But the voice of Jesus, the voice of God, says something different to us: do not be confused. Call evil, evil; and good, good. Do not divide your allegiance, do not divide your very self, but belong to God. The people around him, including his family, thought that Jesus was out of his mind. Maybe he was. But maybe that’s what we need to be, too.

To trust so much in God’s promises that people call us crazy. To believe that all people are made in God’s image, that no one is any less worthy of love and respect because of their gender or the color of their skin or their nation of origin. To believe God when God says that we are enough. That we don’t have to be anything other than what we are to be loved.

There are so many voices seeking our attention, trying to claim us. And it is not always easy to know the good from the evil. Life would be much simpler if it were. The serpent is crafty, but God will not let the serpent get the last word. Let us cling to the voice of God, which says that we are brothers and sisters. Which says that we are enough. Which says that there is always room for more at the table of grace. And which, at the end of the day, when all the other voices fade away, says that we are loved. Amen.


What is the Sabbath? Who is it for? These are the questions that take center stage in our reading from Mark. How are you doing with Sabbath in your life? Who do you see around you that needs to be released in order to experience Sabbath?

Grace to you and peace from God our Father and from the Lord Jesus Christ. Amen.

What comes to your mind when I say the word, “Sabbath?” Perhaps it’s the idea of a rest or a break, a respite, or a vacation. Maybe you think of church. The third commandment telling us to “remember the Sabbath, to keep it holy.” Maybe you were forced to memorize Martin Luther’s Small Catechism for confirmation, and so when I say, “Sabbath,” you immediately think: We are to fear and love God, so that we do not despise preaching or God’s word, but instead keep that word holy and gladly hear and learn from it.

Or maybe you think of the blue laws that used to be in effect in many states, restricting what types of activities were acceptable practices on Sundays. It wasn’t that long ago that liquor stores were closed on Sundays, and not too long before that that almost every store was closed for a Sabbath rest. But what is Sabbath really? Who is it for, what good does it serve?

These are the questions at play in Jesus’ arguments with some Pharisees in today’s Gospel reading. Now, it’s easy to take these arguments and look down on the Pharisees. They seem single-mindedly focused on following the law to the detriment of caring for others. But our gospels do us a disservice in their portrayal of the Pharisees. They are often depicted as very one-dimensional characters, when in fact they were a complex group. In many ways they were a reforming group, trying to help the people of Israel worship God everywhere, not just the Temple. And so they were concerned with the law—how to apply the law in different circumstances. They are doing their best to help people follow the law by interpreting the law.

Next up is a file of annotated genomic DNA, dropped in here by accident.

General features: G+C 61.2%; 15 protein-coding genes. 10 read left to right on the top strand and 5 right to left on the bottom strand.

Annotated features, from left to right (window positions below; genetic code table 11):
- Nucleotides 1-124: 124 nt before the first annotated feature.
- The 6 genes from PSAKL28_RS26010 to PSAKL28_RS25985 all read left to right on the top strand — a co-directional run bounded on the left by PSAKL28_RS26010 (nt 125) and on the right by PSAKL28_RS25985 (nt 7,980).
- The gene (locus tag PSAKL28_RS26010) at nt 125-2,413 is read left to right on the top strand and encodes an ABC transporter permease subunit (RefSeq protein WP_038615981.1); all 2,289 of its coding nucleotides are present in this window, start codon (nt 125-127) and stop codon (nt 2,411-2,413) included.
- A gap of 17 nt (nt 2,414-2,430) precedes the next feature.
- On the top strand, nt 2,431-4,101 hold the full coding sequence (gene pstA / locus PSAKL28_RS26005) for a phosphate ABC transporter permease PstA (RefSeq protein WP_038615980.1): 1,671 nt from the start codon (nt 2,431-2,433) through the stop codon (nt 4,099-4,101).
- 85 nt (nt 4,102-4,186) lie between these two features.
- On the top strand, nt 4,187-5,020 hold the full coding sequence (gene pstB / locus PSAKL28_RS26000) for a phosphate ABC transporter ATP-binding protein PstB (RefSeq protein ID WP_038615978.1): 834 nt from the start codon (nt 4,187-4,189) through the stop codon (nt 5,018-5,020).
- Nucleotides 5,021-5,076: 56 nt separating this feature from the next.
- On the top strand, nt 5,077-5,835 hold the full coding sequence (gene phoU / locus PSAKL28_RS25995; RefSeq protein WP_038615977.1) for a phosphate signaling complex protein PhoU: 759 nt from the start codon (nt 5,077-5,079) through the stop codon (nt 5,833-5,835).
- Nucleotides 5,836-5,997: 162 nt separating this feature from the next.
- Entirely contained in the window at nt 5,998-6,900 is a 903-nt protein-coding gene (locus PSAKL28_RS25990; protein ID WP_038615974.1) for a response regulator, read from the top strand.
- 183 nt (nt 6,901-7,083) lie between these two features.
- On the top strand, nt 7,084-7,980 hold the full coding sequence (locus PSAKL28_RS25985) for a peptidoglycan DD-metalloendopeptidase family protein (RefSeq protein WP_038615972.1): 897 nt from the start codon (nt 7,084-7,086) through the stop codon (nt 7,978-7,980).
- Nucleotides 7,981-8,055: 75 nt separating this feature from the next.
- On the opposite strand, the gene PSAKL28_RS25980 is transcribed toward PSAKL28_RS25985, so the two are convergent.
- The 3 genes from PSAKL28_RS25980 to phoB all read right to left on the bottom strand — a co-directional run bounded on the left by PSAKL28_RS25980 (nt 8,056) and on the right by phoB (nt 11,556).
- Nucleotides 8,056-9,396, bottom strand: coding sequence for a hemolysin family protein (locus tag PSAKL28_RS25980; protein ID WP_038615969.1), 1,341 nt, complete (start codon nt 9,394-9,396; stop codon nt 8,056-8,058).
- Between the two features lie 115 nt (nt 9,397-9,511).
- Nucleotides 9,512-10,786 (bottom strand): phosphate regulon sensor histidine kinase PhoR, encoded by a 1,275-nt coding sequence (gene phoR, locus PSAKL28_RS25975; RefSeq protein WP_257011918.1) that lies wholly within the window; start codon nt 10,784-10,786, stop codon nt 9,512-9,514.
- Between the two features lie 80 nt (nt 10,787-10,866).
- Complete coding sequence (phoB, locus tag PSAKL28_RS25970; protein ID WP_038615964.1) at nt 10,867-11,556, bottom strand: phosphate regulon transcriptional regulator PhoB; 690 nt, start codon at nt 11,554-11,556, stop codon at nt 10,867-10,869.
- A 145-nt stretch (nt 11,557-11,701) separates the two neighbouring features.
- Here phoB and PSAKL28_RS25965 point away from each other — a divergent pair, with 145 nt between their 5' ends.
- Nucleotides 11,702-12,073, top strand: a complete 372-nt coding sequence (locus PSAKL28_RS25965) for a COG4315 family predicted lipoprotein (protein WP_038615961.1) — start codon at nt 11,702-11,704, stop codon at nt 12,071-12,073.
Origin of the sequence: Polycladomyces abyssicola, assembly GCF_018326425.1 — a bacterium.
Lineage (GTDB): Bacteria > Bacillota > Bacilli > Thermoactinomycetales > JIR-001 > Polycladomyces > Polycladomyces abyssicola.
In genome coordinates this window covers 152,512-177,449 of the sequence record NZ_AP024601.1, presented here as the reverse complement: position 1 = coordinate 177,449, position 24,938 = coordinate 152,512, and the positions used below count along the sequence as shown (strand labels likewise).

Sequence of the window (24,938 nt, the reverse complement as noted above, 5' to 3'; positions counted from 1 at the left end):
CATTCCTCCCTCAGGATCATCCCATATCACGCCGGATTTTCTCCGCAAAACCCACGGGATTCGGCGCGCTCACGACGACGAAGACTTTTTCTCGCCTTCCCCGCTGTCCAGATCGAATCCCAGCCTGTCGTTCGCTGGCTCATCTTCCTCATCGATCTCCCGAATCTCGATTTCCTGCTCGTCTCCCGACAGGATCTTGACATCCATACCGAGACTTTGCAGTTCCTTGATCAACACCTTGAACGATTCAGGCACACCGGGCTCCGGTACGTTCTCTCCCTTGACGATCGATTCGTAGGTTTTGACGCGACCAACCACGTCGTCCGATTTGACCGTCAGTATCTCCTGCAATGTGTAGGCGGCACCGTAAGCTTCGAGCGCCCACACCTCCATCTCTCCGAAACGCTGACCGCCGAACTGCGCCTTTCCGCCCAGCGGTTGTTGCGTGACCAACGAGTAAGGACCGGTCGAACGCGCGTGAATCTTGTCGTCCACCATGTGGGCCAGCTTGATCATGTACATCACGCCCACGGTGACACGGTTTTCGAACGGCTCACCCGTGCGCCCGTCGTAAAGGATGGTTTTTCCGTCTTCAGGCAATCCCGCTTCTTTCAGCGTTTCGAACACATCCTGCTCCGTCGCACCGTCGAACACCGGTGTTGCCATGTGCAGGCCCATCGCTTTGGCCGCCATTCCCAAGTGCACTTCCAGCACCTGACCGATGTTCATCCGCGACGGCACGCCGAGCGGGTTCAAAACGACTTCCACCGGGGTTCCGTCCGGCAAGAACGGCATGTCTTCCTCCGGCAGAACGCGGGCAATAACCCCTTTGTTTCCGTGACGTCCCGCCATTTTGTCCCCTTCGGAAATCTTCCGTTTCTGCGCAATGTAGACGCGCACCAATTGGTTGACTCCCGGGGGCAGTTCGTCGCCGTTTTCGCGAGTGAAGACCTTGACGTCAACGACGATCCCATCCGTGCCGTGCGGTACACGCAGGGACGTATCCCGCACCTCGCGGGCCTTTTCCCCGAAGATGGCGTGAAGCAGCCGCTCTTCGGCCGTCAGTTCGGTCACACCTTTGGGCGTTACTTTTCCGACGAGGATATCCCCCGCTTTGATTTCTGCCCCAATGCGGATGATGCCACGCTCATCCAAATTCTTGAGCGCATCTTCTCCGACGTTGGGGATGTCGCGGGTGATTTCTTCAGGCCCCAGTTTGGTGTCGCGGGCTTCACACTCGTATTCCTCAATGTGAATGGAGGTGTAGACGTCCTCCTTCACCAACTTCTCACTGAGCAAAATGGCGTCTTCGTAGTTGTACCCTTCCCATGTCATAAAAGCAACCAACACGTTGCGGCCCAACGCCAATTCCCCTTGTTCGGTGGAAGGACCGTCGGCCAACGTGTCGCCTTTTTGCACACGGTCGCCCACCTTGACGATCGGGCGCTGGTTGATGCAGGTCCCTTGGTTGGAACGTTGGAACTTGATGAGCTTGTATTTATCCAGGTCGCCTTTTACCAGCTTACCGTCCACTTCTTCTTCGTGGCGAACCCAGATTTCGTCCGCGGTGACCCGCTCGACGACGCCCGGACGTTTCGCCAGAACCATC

Jesus is doing the same thing—only he comes up with a different interpretation, and so we have these two arguments about keeping the Sabbath in our reading. Is it lawful to harvest grain on the Sabbath, and is it lawful to heal on the Sabbath? Or, as Jesus puts it: what is the Sabbath about, life or death?

Jesus interprets the law through this lens: The Sabbath is about giving life. And so, life-giving activities are indeed allowed on the Sabbath. What if we could reclaim that idea that the Sabbath is about life-giving? All recent studies have shown that Americans are not really good at Sabbath. We’re working longer hours and seeing it as a badge of honor. A lot of people—myself included—often don’t use all of our vacation days. Every bit of down time is filled with more and more activities: sports, bands, arts. And then there are those who have no option but to work every waking hour, two or three jobs, just to make ends meet. They do not have the privilege or the luxury of Sabbath.